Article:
Wednesday, June 26, 2013

Hiking in Borneo Part I

One of my favourite highlights from travelling our beautiful planet has been hiking through the tropical green jungles of Mulu National Park in Borneo. Here, clear flowing rivers wind through the dense forests like dancing snakes. Travel throughout the river systems is usually by longboats that seem to fly noisily through the water, past makeshift houses in scattered villages inhabited by the nomadic Sarawakian tribes of the Penan people.

Penan houses // colourful longboats // Nomadic Penan children

The Penan children are beautiful, with sweet smiles, ebony hair and olive skin. Passing by I smiled and was greeted with the occasional wave as young girls splashed about in the water, seemingly oblivious to the hot, thick jungle air.

Limestone mountains // The Kings Chamber // dual vehicle and pedestrian bridge

Huge white limestone mountains emerge from the forest canopy with impressive jagged cliff faces. The Clearwater Cave and Cave of the Winds may be explored in the Gunung Api section of the Melinau limestone. During our hike we walked through the impressive Kings Chamber, identified by giant honeycomb columns and stalagmites. Whilst inside the Cave of the Winds, we noticed the temperature of the humid jungle air plummet as cool wind flowed through the cave along the same route of an ancient river that formed the cave many thousands of years earlier.

Glow worm threads // A floating ribbon of bats and a bird of prey

To walk into a dark, damp cave can be a daunting experience, I recall the sound of dripping water and the faint rushing sounds of an underwater river echoing along the stone walls. Suddenly I was aware of a tiny galaxy of scattered stars above me and for the first time in my life I could clearly make out the insect lures of glow worm threads that dangled like silk from the cave ceiling.

This feeling of awe struck me again and again as I ventured throughout the cave and I couldn't believe my eyes when I witnessed the wondrous sight of three million naked bats streaming from the mouth of Deer Cave like moving ribbons drifting towards the sunset. The ribbons looked like giant serpents and sounded like swarms of buzzing wasps as birds of prey circled nearby to capture any unfortunate strays.

Abe Lincoln // crystal clear waters below

At the entrance of Deer Cave we saw the side profile of 'The Boss', aka U.S. President Abraham Lincoln. From the perfect angle, the silhouette of Abe's pointy nose and iconic chin can be made out against the mouth of the cave entrance.

I always write a travel journal on every trip to help me to remember what I have seen and the way I felt during the experience. The entries are usually brief, simple little sentences, thrown together over a meal or before bed and to be honest I almost always miss the last couple of days from any trip because I would rather be present in the moment than sit somewhere and write. Here I share with you some of my entries from my small, blue notebook that I carried with me throughout my jungle adventures in Mulu...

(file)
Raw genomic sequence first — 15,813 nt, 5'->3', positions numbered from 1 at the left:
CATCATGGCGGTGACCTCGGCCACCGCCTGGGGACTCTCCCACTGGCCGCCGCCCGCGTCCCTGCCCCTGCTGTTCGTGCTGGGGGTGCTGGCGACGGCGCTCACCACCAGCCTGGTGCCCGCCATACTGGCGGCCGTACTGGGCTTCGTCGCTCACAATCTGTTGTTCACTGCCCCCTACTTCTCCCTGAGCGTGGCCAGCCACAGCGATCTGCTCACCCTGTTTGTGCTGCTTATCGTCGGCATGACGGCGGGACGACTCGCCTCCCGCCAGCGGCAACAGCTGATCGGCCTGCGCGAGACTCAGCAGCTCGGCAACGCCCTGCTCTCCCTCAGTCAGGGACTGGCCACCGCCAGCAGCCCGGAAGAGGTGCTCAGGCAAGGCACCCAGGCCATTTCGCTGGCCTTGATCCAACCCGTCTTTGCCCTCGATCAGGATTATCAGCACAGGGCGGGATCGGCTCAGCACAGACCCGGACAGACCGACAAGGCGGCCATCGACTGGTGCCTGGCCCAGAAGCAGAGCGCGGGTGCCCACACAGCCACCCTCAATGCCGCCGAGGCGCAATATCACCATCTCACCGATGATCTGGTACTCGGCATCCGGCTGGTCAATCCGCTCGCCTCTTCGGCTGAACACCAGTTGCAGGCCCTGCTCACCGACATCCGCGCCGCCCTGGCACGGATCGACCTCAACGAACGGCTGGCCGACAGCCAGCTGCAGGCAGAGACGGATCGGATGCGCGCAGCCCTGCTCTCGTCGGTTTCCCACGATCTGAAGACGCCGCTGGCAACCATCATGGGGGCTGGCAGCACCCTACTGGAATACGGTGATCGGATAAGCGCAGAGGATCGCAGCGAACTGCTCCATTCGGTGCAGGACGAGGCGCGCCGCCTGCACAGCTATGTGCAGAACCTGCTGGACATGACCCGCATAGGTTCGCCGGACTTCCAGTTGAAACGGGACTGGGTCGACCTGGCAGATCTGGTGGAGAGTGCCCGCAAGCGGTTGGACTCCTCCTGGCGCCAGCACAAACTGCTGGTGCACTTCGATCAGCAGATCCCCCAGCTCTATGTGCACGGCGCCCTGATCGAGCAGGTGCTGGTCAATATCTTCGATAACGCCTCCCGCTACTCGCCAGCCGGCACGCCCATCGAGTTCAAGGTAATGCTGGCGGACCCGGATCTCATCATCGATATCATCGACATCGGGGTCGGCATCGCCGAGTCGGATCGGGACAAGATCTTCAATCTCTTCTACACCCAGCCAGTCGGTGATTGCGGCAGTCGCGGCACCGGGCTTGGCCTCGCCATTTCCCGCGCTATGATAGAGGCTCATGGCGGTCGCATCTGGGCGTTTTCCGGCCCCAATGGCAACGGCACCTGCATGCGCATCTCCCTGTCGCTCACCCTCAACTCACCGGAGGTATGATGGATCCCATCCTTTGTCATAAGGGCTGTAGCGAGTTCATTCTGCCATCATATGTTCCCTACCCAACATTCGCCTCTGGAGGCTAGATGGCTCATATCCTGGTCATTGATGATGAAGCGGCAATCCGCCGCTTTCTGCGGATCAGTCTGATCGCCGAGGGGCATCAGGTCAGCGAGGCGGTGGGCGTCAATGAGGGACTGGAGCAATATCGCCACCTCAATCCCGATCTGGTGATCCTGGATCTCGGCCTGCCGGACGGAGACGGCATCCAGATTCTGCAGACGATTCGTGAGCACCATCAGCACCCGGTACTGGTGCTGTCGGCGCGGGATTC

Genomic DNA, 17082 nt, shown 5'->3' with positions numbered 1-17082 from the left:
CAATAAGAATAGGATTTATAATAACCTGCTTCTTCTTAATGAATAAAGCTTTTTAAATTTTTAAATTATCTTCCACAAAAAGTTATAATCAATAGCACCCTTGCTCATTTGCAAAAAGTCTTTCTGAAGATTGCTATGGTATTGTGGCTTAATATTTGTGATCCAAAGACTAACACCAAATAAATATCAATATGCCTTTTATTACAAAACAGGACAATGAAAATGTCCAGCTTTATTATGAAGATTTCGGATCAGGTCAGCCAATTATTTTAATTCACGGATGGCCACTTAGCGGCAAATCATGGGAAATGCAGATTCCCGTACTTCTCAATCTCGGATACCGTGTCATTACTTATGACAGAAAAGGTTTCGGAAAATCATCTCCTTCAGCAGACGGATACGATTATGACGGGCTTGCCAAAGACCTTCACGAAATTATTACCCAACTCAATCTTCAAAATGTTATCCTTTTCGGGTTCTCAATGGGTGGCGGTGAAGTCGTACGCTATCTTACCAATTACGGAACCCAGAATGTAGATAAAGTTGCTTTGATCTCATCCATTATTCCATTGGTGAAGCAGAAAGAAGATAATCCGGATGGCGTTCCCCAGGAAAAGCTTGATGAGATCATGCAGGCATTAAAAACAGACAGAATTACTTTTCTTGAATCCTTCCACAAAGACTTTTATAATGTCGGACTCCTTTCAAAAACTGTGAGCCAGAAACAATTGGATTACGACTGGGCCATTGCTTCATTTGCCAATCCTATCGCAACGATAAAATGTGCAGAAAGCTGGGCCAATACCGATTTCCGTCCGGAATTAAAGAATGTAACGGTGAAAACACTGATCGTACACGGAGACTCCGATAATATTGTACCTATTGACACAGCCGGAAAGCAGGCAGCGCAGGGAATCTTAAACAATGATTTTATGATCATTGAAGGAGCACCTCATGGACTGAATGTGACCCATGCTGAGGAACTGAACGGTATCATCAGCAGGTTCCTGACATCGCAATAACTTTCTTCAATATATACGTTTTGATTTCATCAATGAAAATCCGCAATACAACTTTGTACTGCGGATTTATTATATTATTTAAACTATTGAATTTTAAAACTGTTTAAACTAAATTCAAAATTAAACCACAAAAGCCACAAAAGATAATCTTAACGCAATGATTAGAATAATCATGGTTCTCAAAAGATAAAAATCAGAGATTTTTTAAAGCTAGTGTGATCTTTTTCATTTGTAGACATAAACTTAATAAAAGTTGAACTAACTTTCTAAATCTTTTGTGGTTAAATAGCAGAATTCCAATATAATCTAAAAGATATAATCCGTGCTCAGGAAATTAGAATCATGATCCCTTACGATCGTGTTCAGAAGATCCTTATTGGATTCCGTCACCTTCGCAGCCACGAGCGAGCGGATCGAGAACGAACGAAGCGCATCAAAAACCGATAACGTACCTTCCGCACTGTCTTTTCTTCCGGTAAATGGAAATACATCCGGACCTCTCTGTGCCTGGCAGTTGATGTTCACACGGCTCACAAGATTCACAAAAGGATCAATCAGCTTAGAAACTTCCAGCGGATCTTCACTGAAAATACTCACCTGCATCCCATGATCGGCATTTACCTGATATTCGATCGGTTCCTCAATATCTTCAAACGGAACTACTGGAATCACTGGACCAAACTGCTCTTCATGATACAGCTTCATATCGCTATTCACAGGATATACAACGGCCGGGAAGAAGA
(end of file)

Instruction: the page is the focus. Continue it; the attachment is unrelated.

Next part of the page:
Exhausted and happy after a day of hiking exotic cave systems in Borneo

'The smallest of the four caves we visited was Langs Cave. It was very easy walking along the three kilometre boardwalk to the cave entrance. Han (our guide) and Byron discussed the corrupt money-hungry government and how they plan to build another dam, which would force the relocation of many of the local tribes. This senseless destruction of the environment and local people saddened me to my very core. It was hard to believe that part of the beautiful forest I was visiting might one day be gone.'

'The rainforest canopy provided much cooler walking conditions as the temperature dropped by some five degrees Celsius. I welcomed the cooler air, although it still felt quite hot and humid. My skin was sticky, loose strands of my hair stuck to my face and my shirt clung to my skin as if I had showered fully-clothed. Although it sounds unpleasant, I was actually captivated by my surrounds and the sweet scent of the rainforest.'

'Langs Cave was a spectacular show cave with cream walls and flat ceilings that were formed by standing ground water which dissolved the limestone. In contrast, Deer Cave was the largest cave I had ever visited, and indeed it is the largest cave passage in the world with massive chambers and between two to three million bat inhabitants. OH MY GOD did it stink from all the guano, which is a fancy name for bat feces. Can you even fathom the quantity of shit that three million bats produce?! The smell is incomprehensibly putrid and I'm ashamed to say, worth the discomfort to experience the wonder that is Deer Cave.'

Bella xx


  1. What an amazing experience Bella! How uncanny is that Lincoln profile! Dont even want to think about how bad that bat poo must have smelt...I'm sure it really was worth it though. Looking forward to reading more parts of your travels xx

    1. I am just about ready to upload Hiking in Borneo Part II this week. Thank you for your comment Rachael, I must have skimmed over it in error. I loved how are National Park guide called the Lincoln profile 'The Boss' when he was referring to checking in with the boss to see if the bats would fly out of the cave. Hilarious guy who loved his job and made the experience all the more memorable for us :)


Thank you for taking the time to leave your messages. I love reading your words and sharing snippets from our seaside life with you.

Love Bella xx


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